Thursday, April 22, 2021

Lost Trail Hot Springs

Lost Trail Pass started as THE SPOT I wanted to get to.

As this trip unwound, all of the 'other' places emerged and competed quite well for my small mind and its capacity. Lost Trail offered the requisite hot springs (which I had never visited), the history, and the book relevance.

While the spring is piped up and concrete-lined, the resort fit what my 'mind's eye' had imagined, so I was happy. I wandered the grounds and enjoyed being at a ground zero spot from my book River and Ranch. It is rustic. It is nice. It is simple. The way it should be. I do not know what the pandemic has done to it in the time since my visit, but the spring is not going anywhere. The owners might be in turmoil (I hope not), but it does seem reasonable to see how life as a resort owner could be difficult in this neck of the woods.

This is a spot I would buy, if my own set of minimal conditions were to ever be met. I digress.

The history, on the surface, is Lewis and Clark. Yet again, this pair is top of the list because they were aware of what they were doing and so kept journals and awareness of location and surround. As usual, it's not just the 'winners' that write history, it's the people with paper, pen and ink, and an alphabet, or a knowledge of writing. So much of this place is layered with simple events and footprints that no one will ever know about, simply because these events were never recognized as 'worthy' of recording and the original 'occupants' lacked the recording necessities. Importantly, they likely did not view themselves as occupants, rather they were 'passers through' and this was just another hot springs en route to where they were going.....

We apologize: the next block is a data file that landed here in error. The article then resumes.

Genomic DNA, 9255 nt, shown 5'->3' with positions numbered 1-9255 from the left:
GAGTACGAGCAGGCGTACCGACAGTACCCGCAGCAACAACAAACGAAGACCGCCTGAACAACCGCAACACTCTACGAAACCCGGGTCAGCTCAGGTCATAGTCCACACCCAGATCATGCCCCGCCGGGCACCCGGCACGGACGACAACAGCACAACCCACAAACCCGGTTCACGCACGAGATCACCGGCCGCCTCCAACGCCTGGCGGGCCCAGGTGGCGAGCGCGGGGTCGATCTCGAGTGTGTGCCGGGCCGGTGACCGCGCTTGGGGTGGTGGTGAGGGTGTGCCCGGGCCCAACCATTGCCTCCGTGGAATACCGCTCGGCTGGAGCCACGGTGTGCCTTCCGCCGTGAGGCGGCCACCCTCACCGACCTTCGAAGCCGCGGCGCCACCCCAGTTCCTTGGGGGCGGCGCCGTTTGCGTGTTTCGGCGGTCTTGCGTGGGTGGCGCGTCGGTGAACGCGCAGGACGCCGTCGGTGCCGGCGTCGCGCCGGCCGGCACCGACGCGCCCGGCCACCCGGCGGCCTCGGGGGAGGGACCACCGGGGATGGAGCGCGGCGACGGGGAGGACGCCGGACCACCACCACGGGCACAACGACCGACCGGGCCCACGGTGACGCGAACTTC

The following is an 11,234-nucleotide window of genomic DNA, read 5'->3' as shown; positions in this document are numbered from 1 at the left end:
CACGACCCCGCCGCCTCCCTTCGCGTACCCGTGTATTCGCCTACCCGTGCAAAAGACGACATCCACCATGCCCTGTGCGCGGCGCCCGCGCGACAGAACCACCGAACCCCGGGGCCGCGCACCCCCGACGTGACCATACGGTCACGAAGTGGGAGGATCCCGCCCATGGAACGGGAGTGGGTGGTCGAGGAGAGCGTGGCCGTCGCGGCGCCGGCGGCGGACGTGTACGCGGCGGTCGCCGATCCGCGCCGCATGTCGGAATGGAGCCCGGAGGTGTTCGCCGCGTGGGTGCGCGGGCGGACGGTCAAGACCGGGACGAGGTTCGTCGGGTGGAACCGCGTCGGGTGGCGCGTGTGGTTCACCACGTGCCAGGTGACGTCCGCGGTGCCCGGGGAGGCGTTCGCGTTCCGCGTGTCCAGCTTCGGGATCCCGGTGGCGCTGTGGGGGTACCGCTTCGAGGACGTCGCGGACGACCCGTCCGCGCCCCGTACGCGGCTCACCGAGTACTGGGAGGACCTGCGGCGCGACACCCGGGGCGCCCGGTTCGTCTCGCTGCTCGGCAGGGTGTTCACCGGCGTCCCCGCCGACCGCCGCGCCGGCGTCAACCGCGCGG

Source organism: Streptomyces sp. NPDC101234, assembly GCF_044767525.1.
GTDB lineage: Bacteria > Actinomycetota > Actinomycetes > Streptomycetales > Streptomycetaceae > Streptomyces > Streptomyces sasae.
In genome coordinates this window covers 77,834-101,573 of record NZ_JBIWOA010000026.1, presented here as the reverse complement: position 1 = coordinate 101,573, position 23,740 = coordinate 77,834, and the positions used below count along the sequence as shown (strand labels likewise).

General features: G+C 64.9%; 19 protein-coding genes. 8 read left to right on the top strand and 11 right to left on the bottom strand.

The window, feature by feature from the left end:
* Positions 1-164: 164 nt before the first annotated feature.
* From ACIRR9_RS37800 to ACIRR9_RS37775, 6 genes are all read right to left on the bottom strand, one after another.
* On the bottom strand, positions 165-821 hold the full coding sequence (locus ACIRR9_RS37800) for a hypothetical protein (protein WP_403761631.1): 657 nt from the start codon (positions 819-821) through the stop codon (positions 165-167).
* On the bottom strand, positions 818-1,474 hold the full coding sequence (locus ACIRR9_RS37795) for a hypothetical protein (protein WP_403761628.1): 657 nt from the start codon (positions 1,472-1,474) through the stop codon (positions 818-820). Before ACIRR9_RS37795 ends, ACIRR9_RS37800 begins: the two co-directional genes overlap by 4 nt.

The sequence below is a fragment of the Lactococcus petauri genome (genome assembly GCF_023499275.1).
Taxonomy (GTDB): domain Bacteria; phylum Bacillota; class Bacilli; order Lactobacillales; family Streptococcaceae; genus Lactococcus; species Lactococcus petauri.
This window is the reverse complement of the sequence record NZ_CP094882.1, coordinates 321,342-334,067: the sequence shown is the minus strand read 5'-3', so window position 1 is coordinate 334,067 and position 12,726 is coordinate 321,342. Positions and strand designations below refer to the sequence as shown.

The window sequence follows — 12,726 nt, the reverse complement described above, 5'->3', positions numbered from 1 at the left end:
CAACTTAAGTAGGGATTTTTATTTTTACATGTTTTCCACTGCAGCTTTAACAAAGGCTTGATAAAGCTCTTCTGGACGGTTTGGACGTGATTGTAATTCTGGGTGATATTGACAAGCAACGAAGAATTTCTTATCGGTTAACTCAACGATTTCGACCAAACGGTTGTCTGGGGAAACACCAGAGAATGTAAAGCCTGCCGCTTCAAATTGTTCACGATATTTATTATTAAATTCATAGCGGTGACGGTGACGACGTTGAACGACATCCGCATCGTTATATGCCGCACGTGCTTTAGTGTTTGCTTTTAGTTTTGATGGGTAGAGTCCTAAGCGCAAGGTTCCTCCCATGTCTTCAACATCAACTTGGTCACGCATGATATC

I like it. I like everything about it. Go check it out. It is a neat place inthe midst of a great setting.